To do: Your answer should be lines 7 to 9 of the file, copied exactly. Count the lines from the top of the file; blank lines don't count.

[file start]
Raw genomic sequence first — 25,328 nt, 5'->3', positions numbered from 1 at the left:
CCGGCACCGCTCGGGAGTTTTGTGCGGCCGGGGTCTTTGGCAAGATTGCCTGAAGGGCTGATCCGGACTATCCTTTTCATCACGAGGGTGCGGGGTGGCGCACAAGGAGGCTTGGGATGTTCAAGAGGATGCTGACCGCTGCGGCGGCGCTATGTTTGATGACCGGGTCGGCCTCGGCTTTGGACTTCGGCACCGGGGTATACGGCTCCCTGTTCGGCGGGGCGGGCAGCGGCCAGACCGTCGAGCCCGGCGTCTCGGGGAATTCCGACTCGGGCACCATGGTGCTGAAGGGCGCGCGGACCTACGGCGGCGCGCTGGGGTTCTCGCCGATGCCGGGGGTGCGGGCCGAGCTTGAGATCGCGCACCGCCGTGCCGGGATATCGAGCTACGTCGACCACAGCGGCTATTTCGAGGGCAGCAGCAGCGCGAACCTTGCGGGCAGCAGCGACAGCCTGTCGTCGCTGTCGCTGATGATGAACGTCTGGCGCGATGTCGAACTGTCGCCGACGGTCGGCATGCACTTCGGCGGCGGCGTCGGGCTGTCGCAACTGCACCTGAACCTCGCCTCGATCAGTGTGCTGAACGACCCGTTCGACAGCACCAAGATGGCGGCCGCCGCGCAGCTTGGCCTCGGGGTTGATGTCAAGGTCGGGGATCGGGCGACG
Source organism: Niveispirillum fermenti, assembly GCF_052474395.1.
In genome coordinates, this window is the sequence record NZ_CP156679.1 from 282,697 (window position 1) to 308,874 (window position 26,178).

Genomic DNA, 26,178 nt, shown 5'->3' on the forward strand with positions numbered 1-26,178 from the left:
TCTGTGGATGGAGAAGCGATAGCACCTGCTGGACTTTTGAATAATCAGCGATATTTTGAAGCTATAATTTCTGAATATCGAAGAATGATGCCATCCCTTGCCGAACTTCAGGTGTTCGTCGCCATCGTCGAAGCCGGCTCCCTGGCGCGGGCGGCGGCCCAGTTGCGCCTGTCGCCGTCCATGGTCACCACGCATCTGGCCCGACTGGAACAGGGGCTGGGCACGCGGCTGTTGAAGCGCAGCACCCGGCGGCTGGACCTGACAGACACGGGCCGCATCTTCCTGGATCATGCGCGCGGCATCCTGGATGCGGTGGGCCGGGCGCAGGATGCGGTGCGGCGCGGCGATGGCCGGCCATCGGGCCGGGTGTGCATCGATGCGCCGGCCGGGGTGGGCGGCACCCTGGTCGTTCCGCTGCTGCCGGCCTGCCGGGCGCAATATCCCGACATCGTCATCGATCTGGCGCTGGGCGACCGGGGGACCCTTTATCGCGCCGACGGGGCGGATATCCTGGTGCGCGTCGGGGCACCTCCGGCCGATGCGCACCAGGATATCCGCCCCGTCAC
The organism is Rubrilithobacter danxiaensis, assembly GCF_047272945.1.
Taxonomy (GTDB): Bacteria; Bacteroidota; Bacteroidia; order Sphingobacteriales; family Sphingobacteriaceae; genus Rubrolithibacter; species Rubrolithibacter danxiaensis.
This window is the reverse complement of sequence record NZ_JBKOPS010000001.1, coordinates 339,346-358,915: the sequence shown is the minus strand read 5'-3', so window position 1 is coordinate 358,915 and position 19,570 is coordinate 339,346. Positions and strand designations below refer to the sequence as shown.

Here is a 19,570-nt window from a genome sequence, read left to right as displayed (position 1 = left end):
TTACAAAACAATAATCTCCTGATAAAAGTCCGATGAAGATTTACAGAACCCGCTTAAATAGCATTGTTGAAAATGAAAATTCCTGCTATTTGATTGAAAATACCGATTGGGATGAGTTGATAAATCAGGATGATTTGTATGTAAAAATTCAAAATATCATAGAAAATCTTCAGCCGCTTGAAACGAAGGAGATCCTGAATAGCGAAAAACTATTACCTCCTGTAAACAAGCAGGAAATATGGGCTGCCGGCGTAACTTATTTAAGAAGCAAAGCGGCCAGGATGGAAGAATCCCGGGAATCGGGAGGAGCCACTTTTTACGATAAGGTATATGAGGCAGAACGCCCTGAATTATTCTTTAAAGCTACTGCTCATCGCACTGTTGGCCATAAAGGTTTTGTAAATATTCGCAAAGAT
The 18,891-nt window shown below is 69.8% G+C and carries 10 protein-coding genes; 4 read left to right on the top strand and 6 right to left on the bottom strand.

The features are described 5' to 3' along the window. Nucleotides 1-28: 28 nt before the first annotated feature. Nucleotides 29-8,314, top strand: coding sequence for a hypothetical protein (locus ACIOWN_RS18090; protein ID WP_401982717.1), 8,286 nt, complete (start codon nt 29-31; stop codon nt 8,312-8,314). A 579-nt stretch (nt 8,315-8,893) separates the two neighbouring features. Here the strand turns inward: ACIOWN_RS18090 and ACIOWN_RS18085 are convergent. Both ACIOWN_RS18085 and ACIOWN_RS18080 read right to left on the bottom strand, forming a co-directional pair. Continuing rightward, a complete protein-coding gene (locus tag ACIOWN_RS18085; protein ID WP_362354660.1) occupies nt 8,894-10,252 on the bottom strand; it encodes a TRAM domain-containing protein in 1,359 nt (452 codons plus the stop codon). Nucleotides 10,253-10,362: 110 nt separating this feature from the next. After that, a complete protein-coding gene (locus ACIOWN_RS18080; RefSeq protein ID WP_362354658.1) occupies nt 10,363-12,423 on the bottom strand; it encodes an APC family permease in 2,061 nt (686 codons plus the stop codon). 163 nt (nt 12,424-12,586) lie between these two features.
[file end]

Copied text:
The organism is Rubrilithobacter danxiaensis, assembly GCF_047272945.1.
Taxonomy (GTDB): Bacteria; Bacteroidota; Bacteroidia; order Sphingobacteriales; family Sphingobacteriaceae; genus Rubrolithibacter; species Rubrolithibacter danxiaensis.
This window is the reverse complement of sequence record NZ_JBKOPS010000001.1, coordinates 339,346-358,915: the sequence shown is the minus strand read 5'-3', so window position 1 is coordinate 358,915 and position 19,570 is coordinate 339,346. Positions and strand designations below refer to the sequence as shown.